Hours after police in a Philadelphia suburb proudly paraded Kenneth Woods, 21, in front of the news media as the man responsible for killing a college student during a hi-speed crash while allegedly fleeing police in a stolen SUV, the cops backpedalled, admitting they arrested the wrong man.
Shortly after Woods' arraignment on vehicular homicide and third-degree murder charges, the real culprit Donny Sayers telephoned police, reportedly confessing to his crimes and clearing Woods of any involvement.
That confession imploded a case against Woods that police had previous proclaimed was rock-solid, resting, they claimed, on fingerprint evidence, a cell phone photo and supposedly positive identification by the policeman who had pursued the SUV immediately before the fatal crash. (The driver of the stolen vehicle had fled on foot after the collusion and escaped pursuing police.)
Yet, when law enforcement authorities in Delaware County staged a press conference hours after Sayers' surprise confession, they refused to fully accept responsibility for erring in so quickly fingering Woods, who was roughly body-slammed during his arrest despite his offering no resistance.
Delco DA G. Michael Green and Haverford Township Police Chief Carmen D. Pettine, during their press conference remarks, both defended Woods' arrest as "absolutely correct" citing that supposedly rock-solid "evidence," which they simultaneously acknowledged had been incorrect.
No question, authorities were absolutely right to question Woods, even elevating him to the status of "a person of interest. But authorities were absolutely wrong in their rush to judgment, given the shaky nature of the evidence they declared certified Woods' guilt.
It turns out that the so-called "fingerprint evidence" police and prosecutors had touted was not on the steering wheel but was Woods' print found on the outside of that SUV's rear passenger side window. Woods readily admitted having been with the SUV driver hours before the crash, telling police he only knew the driver by his first name: Donny. (Woods' fingerprint had been in the law enforcement system because of a prior conviction for smoking in a non-smoking area.)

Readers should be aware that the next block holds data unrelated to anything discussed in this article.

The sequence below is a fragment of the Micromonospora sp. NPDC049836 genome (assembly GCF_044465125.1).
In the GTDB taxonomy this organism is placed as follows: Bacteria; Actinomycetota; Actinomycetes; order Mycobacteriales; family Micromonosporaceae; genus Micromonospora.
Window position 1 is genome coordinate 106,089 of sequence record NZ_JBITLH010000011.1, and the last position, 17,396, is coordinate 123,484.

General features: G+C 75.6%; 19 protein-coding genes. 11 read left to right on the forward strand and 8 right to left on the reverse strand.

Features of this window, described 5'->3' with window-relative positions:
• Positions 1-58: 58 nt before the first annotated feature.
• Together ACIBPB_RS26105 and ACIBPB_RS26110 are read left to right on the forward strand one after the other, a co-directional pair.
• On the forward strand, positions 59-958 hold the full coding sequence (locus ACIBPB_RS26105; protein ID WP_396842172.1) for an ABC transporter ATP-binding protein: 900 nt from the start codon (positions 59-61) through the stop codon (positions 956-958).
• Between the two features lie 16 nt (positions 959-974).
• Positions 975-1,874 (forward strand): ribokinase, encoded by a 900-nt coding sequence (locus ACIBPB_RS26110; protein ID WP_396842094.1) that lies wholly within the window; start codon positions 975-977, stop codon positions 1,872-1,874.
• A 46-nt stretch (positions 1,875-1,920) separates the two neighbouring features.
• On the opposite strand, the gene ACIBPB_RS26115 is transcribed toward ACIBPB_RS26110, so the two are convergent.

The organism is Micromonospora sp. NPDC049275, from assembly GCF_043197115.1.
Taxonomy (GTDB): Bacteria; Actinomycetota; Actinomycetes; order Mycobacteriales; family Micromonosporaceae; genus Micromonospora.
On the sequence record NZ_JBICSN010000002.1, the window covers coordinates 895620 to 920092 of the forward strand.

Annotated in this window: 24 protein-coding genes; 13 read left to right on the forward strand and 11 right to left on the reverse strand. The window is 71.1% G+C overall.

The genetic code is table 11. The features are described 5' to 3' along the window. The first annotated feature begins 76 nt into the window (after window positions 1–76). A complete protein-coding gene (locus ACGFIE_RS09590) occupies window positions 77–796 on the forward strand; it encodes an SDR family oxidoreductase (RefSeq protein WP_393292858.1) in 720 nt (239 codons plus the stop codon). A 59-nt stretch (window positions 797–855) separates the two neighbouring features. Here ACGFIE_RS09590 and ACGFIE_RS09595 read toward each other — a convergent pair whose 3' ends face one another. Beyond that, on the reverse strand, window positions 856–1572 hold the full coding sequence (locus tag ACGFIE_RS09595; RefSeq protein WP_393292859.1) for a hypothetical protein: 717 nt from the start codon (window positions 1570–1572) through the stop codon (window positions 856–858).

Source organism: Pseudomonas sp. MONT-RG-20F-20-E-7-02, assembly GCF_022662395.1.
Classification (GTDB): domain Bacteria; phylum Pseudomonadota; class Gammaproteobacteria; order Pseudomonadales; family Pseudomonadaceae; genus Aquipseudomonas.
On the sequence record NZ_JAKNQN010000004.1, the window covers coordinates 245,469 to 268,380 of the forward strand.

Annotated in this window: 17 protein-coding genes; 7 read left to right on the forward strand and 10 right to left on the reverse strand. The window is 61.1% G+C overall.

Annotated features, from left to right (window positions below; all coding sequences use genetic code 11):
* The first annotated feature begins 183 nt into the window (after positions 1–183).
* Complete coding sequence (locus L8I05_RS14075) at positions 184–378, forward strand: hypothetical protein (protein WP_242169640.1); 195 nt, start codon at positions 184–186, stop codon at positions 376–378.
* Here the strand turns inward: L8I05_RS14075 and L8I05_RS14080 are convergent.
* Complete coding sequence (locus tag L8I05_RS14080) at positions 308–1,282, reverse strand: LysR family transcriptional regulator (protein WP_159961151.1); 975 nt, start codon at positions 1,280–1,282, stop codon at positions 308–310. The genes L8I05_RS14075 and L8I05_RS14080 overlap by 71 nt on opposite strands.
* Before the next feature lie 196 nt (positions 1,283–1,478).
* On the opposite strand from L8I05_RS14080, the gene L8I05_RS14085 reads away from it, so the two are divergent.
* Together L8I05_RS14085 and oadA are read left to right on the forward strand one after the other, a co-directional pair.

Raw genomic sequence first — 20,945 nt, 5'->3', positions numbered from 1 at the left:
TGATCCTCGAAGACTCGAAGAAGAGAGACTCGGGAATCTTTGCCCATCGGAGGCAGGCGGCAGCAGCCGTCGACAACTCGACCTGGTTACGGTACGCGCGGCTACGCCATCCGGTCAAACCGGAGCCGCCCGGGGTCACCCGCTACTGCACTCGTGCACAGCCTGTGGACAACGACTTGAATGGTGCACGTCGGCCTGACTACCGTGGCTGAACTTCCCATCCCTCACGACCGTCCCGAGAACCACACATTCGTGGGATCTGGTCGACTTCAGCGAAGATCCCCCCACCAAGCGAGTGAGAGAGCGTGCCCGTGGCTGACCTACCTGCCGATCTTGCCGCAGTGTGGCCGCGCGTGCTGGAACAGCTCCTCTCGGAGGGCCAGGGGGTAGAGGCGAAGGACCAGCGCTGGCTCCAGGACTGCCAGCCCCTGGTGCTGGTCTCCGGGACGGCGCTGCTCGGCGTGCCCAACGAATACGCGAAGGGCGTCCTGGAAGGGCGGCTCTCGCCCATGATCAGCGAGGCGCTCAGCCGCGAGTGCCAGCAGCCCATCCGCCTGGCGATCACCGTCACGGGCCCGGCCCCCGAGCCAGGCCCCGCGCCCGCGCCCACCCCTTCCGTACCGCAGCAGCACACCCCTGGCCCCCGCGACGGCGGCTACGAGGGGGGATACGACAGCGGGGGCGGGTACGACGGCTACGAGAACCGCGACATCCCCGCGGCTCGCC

While some say "the system' worked, clearing Woods of a crime he didn't commit, others contend the Woods incident is yet another example of an unspoken scandal in the criminal justice system"the scandal of false arrests.
False arrests some from honest mistakes by authorities but far too many others resulting from malicious misconduct produce hundreds if not thousands of wrongful convictions annually in America, including persons who end up on death row.
The injustice of false arrests disproportionately impacts persons of color like Woods, an African-American"charged with the killing of a white.
Three days after the release of Kenneth Woods, news broke in New York City that authorities there had agreed to pay two brothers $300,000 for their false drug arrest in 2008.
One of the narcotics officers who arrested brothers Jose and Maximo Colon resigned and pled guilty. The other officer responsible for the false arrest of the Colons, who lost the grocery store they owned during their legal ordeal, is awaiting trial. That officer also resigned from the NYPD yet is working for a suburban NYC police force that hired him despite his indictment for falsely arresting the Colon brothers.
Weeks before Woods' release the ACLU filed a lawsuit against police in Camden, NJ just across the Delaware River from Philadelphia, charging that city's police with widespread false arrests of innocent people on drug charges.
Late last December authorities in Chicago grudgingly dismissed hundreds of DUI cases upon discovery of false arrests by two decorated policemen.
Surprisingly, some judges encourage and facilitate the malicious practice of false arrests.
Danita Mitchell, a single parent, fled North Carolina this past summer after judges in Charlotte falsely jailed her multiple times during the past two years on questionable charges arising from a child support payment dispute with her ex-husband.
(Note: You can view every article as one long page if you sign up as an Advocate Member, or higher).